It’s safe to say that Friday, the last day of the Converse Rubber Tracks music extravaganza, was a day that every devout punk rock kid in the area was waiting for.
The appearance of The Descendents brought the anthem of youth and punk rock culture from the 80’s and 90’s with it, vis-a-vis a band that formed itself with a clear idea of not fitting in, and one that strived to be who they were. So it wasn’t surprising seeing the line that wrapped itself around the corner, outside The Sinclair, was filled with Descendents tattoos and patches seen at every turn. If you’ve been lucky enough to hear this band up close and at the height of their powers, it is clear why theirs is a following constructed from the brick and mortar of fandom and true joy.
Before they took the stage, the band Bent Shapes and their nerd-pop fun gave a shoulder-shimmy vibe opening to the set. Following them were King Tuff, a raw jam-band that seemed to send tremors through the room. I had given them a listen before the show, but after seeing the flesh and blood live stage personas, the recorded version seemed to capture only a fraction of what actually seeing them left imprinted on the brain. I found myself wanted to do nothing else but pound beers and thrust my fist in the air during their set (and I did both). It was a perfect predecessor to the legends of punk who were about to bring the house down..
And then they emerged, with Milo Aukerman, now 52, sauntering onto the stage sporting short shorts, a tank top, and a sweatband, ready to roll as if he was a spry 20 year old again with all the punk pip and vigor you’d expect. They showed no age, and the feeling of singing along to their iconic songs was as powerful as their energy through the entire set.
Their set list ran the gamut through their classic albums, with gems like “Farts”, “Fast Food and Girls” just as real and guttural as they were when originally written. I’ve always related to “Thank You“ and hearing it live from a band so criminally absent from the radio (and one I play on repeat for hours at home), elicited pure joy from the crowd. “Thank you for playing the way you play,” they sing, which is fitting because if it wasn’t for the way they play, I wouldn’t have fallen in love with punk rock to begin with (they’re deeply ingrained in my personal punk-fan origins story, if you couldn’t tell by now). By the time they finished their set, the chants for “Sour Grapes” moaned from the crowd, and not a single heartbeat was normal when they burst onto the stage and opened their encore set with it. If it’s been said before, than I’ll say it again here: this Rubber Tracks series from Converse hit the bulls eye and sated the thirst of many a music fan in Boston.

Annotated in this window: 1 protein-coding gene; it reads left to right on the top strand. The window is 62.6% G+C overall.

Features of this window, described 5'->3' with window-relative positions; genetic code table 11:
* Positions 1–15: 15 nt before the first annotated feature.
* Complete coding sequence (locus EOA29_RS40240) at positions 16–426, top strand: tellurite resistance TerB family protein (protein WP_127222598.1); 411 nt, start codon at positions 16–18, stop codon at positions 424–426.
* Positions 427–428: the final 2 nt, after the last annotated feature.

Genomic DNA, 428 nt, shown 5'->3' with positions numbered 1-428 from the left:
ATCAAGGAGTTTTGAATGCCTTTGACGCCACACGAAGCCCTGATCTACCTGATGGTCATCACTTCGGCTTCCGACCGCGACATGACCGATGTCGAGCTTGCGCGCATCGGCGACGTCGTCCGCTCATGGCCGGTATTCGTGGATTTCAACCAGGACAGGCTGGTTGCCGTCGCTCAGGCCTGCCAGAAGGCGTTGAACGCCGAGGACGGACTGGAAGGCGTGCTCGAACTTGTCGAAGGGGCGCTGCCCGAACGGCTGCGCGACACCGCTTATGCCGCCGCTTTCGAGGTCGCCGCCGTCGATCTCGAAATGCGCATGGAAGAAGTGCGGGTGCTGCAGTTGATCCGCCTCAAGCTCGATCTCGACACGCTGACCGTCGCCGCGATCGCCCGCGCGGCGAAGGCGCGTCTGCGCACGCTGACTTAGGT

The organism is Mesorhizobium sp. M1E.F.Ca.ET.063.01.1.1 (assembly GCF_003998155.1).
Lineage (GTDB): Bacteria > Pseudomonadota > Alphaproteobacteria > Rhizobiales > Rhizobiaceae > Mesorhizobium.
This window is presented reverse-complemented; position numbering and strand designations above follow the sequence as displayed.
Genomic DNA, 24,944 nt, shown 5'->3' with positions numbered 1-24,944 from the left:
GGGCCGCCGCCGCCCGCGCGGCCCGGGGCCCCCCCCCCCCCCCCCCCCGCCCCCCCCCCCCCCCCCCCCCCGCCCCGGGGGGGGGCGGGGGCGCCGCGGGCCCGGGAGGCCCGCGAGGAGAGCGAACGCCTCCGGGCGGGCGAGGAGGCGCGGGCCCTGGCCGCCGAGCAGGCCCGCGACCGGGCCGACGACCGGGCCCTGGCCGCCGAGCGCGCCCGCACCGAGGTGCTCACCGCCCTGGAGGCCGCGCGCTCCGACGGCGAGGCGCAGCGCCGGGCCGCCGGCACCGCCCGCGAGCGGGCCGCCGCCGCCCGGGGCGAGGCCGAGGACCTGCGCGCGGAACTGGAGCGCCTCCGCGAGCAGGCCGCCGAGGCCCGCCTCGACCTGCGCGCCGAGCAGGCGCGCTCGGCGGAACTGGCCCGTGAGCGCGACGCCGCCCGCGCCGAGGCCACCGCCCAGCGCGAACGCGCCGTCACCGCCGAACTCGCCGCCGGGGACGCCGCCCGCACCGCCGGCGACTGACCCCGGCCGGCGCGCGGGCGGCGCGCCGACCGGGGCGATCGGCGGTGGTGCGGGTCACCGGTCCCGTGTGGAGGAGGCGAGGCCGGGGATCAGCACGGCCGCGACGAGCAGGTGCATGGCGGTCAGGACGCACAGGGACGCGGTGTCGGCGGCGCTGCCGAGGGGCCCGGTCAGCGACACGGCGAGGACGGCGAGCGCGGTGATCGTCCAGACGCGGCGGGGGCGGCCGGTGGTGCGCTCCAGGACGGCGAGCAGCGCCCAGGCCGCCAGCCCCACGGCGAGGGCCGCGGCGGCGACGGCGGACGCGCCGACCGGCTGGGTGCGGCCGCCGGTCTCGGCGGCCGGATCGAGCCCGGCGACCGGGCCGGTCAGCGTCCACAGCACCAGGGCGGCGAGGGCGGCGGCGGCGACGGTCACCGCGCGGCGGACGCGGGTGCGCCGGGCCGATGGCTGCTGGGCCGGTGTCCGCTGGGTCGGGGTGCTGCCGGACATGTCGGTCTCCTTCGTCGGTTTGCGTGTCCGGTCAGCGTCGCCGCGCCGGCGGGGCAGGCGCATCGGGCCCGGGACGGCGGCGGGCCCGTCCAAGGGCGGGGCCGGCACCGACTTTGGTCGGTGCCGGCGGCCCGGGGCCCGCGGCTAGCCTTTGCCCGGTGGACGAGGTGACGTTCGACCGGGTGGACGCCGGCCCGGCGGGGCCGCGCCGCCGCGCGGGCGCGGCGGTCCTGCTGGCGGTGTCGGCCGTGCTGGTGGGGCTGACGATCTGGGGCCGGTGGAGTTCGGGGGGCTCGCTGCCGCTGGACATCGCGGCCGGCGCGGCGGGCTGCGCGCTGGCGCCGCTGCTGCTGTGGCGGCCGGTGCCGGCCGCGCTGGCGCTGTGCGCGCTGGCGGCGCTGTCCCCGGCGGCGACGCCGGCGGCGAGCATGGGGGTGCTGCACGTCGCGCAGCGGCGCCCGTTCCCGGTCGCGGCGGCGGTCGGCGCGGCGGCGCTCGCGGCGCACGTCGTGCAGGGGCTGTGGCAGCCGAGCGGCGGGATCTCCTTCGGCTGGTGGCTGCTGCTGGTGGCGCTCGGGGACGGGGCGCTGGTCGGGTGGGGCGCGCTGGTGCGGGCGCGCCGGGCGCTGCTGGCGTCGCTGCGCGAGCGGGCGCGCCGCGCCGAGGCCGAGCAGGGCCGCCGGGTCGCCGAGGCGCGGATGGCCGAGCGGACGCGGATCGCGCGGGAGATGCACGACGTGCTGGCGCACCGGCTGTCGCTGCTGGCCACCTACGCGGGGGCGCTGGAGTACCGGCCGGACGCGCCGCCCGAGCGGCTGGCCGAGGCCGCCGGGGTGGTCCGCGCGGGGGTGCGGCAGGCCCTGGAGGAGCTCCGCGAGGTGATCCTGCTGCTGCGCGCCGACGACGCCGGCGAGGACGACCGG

Given the years and rotating band members, The Descendents were amazing to finally see live. For fans, missing the documentary on the band, Filmage, would be a gross act of misconduct toward the self, as you will feel a much deeper connection to the band, like you know them, and sort of along for the ride with them. Now that I have both an epic live performance from legends in their own time, as well as the background and history of the band from their documentary under my belt, well, it’s going to take something pretty earth-shattering to top this night, and this band for that matter, from here on out. In my book, and if the crowd is any indicator, many others too.